A nice, comfortably small group turned out for one of the Jane's Walks on Friday morning.
Shir was our good guide, extolling the value of slow meandering, taking us through fun exercises in positive psychology, and opening our eyes to better engage with nature.
Nice boys, eh? I think they are students at Ben Gurion University of the Negev.
One studying geology said that we were sitting in part of a canyon formed millions of years ago, the Afiq (Gaza-Beersheba) canyon.
Today the quarry is in between Beer Sheva's residential blocks.
Its area is about 8 acres and it is very deep. And very exciting!
(With a click or two you can enlarge the photos.)
The Ottomans (who controlled our area for 400 years) quarried stone here from 1900 to 1917 to build their city of Beer Sheva (the area now known as the Old City).
Let us pray the quarry never becomes a construction site!
I hope it stays wild, but the next-best thing is an envisioned Geo-botanical Park and Center for Environmental Education in conjunction with the Nature Protection Society.
Here is the relevant part in a 2010 Jerusalem Post article called "Blueprint for Beersheva" --
(Linking to ABC Wednesday and Camera Critters.)One of the more underrated projects in the 2020 brochure is “The Quarry,” which lacks, at this point, a targeted completion date. To Beersheba activist Ethelea Katzanell, that’s unfortunate.
“The quarry – a hole in the heart of the city – is really an important ancient geological site located between the Bet and Daled neighborhoods,” she says. “Lots of people don’t even know it’s there – it’s fenced off, so you’d have to make a special effort to see it.
“I’m surprised this project isn’t being pushed forward – it has a big potential for quick implementation, and doesn’t involve a tremendous amount of money.”
The influential Katzanell serves on a host of city advisory boards. “I’m on the Environmental Committee, the Historical Site Committee and both the Tourist and Beautification Committees,” Katzanell laughs, as she ticks the assignments off. “Anything having to do with what the city offers people, both residents and tourists alike. To me, the Quarry is such an important asset to Beersheba, and one so close to completion, we should be moving ahead on this now.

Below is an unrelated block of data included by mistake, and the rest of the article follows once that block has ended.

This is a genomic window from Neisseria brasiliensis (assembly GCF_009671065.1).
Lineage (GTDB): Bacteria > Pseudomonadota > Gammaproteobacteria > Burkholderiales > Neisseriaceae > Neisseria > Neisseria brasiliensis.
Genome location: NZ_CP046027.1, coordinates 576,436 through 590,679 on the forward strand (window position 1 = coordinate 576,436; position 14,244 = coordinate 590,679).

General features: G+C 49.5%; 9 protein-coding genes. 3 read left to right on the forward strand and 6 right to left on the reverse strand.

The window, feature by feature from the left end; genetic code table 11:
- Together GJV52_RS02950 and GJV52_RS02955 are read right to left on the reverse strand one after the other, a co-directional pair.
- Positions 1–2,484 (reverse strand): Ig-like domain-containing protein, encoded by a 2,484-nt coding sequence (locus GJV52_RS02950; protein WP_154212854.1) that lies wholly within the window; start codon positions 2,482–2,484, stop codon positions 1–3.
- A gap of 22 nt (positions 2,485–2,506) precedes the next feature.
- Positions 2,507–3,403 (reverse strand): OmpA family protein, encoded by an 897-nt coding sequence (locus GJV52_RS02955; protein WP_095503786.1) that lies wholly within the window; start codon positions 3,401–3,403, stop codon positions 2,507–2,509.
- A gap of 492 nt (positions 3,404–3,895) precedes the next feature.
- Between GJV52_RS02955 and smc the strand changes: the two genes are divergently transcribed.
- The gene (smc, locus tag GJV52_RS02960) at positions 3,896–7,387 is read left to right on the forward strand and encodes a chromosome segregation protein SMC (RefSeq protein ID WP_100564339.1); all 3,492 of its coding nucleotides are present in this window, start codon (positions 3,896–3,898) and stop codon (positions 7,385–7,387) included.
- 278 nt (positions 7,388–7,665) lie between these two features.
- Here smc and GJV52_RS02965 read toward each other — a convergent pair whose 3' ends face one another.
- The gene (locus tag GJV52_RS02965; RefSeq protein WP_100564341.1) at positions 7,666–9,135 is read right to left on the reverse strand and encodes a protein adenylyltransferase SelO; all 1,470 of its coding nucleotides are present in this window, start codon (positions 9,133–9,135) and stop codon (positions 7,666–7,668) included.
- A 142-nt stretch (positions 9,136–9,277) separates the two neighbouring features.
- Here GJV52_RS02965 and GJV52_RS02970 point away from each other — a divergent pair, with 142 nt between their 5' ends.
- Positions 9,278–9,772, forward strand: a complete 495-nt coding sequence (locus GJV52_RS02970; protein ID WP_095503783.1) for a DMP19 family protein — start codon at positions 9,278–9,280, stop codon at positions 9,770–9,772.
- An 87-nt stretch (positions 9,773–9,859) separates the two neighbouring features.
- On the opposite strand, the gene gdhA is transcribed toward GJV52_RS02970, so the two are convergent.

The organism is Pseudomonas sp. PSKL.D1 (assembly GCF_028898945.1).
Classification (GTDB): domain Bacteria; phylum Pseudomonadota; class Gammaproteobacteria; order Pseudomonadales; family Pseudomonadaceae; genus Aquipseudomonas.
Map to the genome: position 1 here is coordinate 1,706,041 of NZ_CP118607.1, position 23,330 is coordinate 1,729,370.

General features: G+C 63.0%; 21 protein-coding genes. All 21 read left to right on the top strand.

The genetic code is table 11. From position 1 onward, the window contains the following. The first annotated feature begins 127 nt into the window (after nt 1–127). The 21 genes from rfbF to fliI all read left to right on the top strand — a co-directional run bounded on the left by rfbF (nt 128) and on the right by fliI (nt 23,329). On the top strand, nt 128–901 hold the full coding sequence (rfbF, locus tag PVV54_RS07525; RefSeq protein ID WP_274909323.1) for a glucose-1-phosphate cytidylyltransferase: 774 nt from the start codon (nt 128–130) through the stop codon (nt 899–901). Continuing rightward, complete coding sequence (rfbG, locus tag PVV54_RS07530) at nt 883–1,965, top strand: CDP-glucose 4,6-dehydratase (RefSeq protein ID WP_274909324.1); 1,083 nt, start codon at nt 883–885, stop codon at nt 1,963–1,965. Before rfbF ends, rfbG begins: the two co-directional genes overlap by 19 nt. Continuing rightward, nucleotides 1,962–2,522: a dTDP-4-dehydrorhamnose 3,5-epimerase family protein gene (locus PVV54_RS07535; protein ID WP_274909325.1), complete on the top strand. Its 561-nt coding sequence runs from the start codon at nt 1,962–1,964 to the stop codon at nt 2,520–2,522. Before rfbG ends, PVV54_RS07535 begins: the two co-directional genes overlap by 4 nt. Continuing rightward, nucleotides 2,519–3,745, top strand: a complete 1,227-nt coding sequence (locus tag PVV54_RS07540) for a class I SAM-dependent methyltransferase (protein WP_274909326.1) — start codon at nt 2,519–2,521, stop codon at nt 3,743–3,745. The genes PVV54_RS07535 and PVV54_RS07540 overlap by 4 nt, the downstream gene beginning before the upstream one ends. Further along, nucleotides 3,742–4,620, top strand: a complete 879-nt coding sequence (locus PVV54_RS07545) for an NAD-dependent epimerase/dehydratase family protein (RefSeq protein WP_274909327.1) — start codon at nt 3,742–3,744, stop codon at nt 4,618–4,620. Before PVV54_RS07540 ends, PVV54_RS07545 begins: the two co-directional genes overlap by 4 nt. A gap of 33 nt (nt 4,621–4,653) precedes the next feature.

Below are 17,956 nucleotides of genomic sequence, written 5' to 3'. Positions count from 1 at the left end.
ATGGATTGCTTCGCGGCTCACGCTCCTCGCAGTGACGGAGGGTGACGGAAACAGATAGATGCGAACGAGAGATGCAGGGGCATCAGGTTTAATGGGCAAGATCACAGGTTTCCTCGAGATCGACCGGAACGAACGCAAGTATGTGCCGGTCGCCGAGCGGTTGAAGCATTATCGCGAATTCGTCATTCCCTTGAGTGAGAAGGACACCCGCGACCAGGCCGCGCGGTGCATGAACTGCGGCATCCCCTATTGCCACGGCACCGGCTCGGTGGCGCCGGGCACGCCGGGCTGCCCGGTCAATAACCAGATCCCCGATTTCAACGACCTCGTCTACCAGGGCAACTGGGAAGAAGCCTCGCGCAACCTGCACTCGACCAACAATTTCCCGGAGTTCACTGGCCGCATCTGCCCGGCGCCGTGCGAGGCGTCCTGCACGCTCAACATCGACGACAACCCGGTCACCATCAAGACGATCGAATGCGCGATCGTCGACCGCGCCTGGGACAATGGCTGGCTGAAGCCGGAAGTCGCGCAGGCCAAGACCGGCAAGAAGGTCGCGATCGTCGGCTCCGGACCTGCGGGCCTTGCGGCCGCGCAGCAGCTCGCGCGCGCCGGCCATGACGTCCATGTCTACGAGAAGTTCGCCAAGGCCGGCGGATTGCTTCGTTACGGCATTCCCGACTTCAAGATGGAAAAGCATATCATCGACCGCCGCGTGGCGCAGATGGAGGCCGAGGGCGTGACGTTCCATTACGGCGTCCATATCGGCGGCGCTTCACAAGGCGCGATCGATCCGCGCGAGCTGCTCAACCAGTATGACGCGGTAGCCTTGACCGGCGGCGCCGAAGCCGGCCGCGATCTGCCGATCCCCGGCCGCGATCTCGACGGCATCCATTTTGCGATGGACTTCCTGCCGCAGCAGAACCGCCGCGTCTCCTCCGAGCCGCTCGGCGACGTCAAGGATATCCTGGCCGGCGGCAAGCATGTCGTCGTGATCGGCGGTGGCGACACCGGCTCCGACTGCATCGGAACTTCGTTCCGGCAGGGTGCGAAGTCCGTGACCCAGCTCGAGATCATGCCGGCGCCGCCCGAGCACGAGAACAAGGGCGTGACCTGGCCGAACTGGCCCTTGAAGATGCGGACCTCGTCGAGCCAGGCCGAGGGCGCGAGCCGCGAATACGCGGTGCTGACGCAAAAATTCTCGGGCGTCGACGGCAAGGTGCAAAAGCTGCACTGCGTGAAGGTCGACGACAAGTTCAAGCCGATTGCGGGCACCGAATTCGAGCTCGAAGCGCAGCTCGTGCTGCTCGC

“The history is fascinating. It started back in the 1980s. when the BGU Geology Department studied the area and proposed turning the quarry into a geological site – you can see the strata going back millions of years. They presented the idea to the city as an educational and tourist site very much like other geological sites all over the world. Nothing happened. They couldn’t find a sponsor.
“In 1994, the project was resurrected. An English version of the proposal was written up and presented again. All the city offices signed off on it, permits were approved, everything was ready – even a sponsor had been found, a French donor.
“Just as it was ready to go, the sponsor, for whatever reason, withdrew. And the project dropped out of sight, again.
“In 2007, I heard a rumor that the project was going to be killed – that a tower was going to be built on the Quarry site,” Katzanell continued. “I was horrified. I rewrote the project for a third time, included everything that had been proposed before, and turned it over to “Earth’s Promise,” a local environmental organization. Together with their experts, geologists and environmentalists, they proposed the creation of a Geo-botanical Park and Center for Environmental Education, in conjunction with the Nature Protection Society. The Park would include all the geographical distinctions, the strata marks, plus all the unique local vegetation for teaching and study.
“I’m surprised another sponsor hasn’t been found. This is a relatively modest project in terms of cost, and the city has already signed off on it. The Quarry Project could be completed pretty easily. I’m hoping that now, in 2010, we can finally move ahead with this.”